Commissioner Hester Pierce dissented from the proposal, saying that “While the management of cybersecurity expertise into corporate decision-making likely is a prudent business decision for nearly all companies, whether, how, and when to do so should be left to business – not SEC – judgment.” She added that the governance disclosure requirements “embody an unprecedented micromanagement by the Commission of the composition and functioning of both boards of directors and management of public companies.”


The proposed rules are subject to a public comment period of 60 days following the publication of the proposed rules release on the SEC’s website or 30 days following publication of the proposed release in the Federal Register, whichever period is longer.



The rules set out in the release are merely proposed and not immediately effective. It remains to be seen what form the final rules will take. As I noted above, there was a sense of inevitability that the Commission would update its prior cybersecurity disclosure guidance. But notwithstanding the inevitability that new rules would be proposed, I believe there are reasons to be concerned about the new proposed guidelines.


For starters, I have concerns about the proposed rules’ incident reporting guidelines. The rules require companies to issue an 8-K from four days after the company after the company determines that the cybersecurity incident is material. I can envision future squabbles over whether a company’s materiality determination was sufficiently timely. Reasonable minds could differ whether a materiality determination is the right trigger, particularly given the absence of any definition of a “material cybersecurity incident.”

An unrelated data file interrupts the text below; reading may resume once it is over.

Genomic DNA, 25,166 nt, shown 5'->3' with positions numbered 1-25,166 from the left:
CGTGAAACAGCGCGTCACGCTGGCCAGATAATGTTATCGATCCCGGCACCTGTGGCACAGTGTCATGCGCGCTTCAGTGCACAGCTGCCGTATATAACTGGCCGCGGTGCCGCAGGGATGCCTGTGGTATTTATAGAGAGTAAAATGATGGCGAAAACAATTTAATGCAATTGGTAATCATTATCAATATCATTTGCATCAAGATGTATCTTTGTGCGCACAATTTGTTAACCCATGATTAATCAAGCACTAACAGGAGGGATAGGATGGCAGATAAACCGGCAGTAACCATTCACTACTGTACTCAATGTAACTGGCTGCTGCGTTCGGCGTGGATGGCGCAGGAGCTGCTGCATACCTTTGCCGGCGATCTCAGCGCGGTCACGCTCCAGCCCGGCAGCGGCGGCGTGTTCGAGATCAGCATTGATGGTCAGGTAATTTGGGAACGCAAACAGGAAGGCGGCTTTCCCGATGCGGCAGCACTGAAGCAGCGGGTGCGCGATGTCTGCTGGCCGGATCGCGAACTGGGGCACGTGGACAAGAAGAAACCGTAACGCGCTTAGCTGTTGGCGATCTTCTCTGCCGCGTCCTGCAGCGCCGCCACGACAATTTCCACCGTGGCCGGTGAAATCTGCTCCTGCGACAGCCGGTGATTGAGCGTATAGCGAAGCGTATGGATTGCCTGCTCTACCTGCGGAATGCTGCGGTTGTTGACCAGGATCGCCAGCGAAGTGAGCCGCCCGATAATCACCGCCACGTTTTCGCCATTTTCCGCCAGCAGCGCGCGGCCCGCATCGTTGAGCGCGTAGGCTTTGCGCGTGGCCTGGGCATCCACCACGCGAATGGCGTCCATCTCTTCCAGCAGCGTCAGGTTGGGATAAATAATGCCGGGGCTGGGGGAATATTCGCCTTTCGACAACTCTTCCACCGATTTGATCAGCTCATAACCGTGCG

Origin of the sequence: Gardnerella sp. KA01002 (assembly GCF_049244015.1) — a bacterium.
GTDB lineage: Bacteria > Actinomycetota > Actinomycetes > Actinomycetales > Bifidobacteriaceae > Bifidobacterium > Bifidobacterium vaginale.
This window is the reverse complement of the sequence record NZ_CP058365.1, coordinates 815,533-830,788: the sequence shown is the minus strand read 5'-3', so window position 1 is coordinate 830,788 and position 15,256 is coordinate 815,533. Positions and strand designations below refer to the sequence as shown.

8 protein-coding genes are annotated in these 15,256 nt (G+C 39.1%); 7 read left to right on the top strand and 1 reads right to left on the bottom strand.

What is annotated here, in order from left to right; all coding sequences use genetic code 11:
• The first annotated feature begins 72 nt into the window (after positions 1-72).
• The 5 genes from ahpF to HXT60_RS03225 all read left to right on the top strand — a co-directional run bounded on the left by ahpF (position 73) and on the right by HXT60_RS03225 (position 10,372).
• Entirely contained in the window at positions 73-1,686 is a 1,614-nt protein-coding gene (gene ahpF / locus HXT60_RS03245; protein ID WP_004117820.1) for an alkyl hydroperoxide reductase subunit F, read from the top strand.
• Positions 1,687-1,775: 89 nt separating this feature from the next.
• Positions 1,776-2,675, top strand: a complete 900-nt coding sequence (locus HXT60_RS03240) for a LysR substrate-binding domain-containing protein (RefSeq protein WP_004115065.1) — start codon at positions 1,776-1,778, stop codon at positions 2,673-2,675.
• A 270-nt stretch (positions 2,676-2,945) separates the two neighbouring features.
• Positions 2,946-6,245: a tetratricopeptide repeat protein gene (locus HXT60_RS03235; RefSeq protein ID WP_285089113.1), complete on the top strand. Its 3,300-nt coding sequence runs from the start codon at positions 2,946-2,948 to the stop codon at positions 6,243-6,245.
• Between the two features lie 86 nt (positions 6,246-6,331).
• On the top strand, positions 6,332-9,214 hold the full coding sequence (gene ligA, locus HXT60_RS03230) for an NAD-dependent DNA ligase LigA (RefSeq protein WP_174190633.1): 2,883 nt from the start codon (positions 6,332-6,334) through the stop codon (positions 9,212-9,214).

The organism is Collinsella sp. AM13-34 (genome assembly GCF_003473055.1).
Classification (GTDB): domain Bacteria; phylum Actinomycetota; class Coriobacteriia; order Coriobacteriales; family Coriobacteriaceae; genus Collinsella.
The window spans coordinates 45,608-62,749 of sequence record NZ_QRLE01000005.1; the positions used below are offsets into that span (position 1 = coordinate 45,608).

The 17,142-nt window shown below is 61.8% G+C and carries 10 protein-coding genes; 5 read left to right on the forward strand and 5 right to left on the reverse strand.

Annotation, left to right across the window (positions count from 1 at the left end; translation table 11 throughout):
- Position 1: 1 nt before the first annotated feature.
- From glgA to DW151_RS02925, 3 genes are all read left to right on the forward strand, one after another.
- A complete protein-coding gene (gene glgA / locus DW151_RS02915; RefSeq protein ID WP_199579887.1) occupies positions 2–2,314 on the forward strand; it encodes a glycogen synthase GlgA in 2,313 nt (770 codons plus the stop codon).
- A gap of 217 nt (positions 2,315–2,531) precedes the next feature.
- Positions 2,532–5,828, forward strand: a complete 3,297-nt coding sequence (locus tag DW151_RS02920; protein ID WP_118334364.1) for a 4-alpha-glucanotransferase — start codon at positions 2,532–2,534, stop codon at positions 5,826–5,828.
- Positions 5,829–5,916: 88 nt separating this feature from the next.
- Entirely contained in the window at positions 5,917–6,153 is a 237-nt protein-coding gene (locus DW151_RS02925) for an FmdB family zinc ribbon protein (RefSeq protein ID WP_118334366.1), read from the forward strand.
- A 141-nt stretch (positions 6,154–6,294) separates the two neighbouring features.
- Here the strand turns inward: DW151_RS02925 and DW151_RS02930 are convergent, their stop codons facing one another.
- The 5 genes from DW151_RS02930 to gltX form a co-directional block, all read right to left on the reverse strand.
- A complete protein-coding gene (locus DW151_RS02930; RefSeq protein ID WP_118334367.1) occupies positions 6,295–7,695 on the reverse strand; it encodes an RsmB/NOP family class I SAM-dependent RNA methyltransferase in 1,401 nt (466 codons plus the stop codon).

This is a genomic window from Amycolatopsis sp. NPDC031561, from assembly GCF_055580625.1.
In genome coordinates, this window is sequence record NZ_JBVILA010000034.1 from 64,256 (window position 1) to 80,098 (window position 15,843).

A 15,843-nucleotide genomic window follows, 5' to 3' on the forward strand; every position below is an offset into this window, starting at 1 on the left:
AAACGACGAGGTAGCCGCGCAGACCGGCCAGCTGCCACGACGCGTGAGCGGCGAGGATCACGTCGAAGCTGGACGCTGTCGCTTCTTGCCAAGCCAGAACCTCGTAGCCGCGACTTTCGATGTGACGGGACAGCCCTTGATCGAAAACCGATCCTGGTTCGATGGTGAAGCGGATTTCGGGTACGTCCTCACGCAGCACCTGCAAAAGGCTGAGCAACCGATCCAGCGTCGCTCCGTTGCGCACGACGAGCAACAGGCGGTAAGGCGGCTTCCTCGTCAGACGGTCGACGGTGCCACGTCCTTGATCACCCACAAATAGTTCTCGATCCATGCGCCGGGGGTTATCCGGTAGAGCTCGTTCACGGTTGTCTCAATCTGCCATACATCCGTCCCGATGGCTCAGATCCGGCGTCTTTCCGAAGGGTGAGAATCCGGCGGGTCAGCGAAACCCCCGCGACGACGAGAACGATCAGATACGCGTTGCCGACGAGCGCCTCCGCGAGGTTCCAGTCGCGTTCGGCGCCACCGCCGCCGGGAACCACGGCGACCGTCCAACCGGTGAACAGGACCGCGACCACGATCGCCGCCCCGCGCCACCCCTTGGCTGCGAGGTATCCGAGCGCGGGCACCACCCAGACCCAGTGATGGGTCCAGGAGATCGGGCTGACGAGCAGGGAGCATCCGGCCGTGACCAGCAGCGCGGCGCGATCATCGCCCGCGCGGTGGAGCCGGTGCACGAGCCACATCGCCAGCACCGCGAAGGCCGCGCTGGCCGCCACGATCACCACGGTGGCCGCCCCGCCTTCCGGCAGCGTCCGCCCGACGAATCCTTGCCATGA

I also have concerns about the proposed rule requiring disclosure about board member cybersecurity expertise. To be sure, a disclosure requirement is preferable to an affirmative requirement that board composition include directors with cybersecurity expertise. However, the disclosure requirement inevitably will put pressure on boards to add directors with cybersecurity expertise. Some might well say this would be a good thing. I worry though about adding yet another board composition expectation. Boards are already faced with diversity requirements and requirements for financial expertise. I have also heard earnest proposals that boards should also be required to include members with climate change expertise. I worry that sooner or later all of these board composition requirements could eventually crowd out from the board room directors that have expertise in the company’s business and industry.


I am also concerned about the requirement for disclosure of board’s “oversight” of cybersecurity risk. My concern here has to do with the increased risk in recent years of breach of the duty of oversight claims against corporate boards. I can easily foresee opportunistic plaintiffs’ lawyers alleging, with the benefit of 20-20 hindsight after a cybersecurity incident has occurred, that the company’s failure to detect or prevent the incident was contrary to the company’s representation of its board’s oversight disclosures.


This final point illustrates a concern I have noted in the past whenever the SEC has imposed increased disclosure obligations on reporting companies. That is, the implementation of a disclosure requirement carries with it the risk that companies later may be accused of violating the securities laws through its failure to fulfill the disclosure requirement. In other words, for me, the increased disclosure requirements embodied in the proposed rules represent a layer of increased liability risk, for companies and for their directors and officers. At a minimum, the proposed new disclosure requirements materially increase expectations for boards and for company management.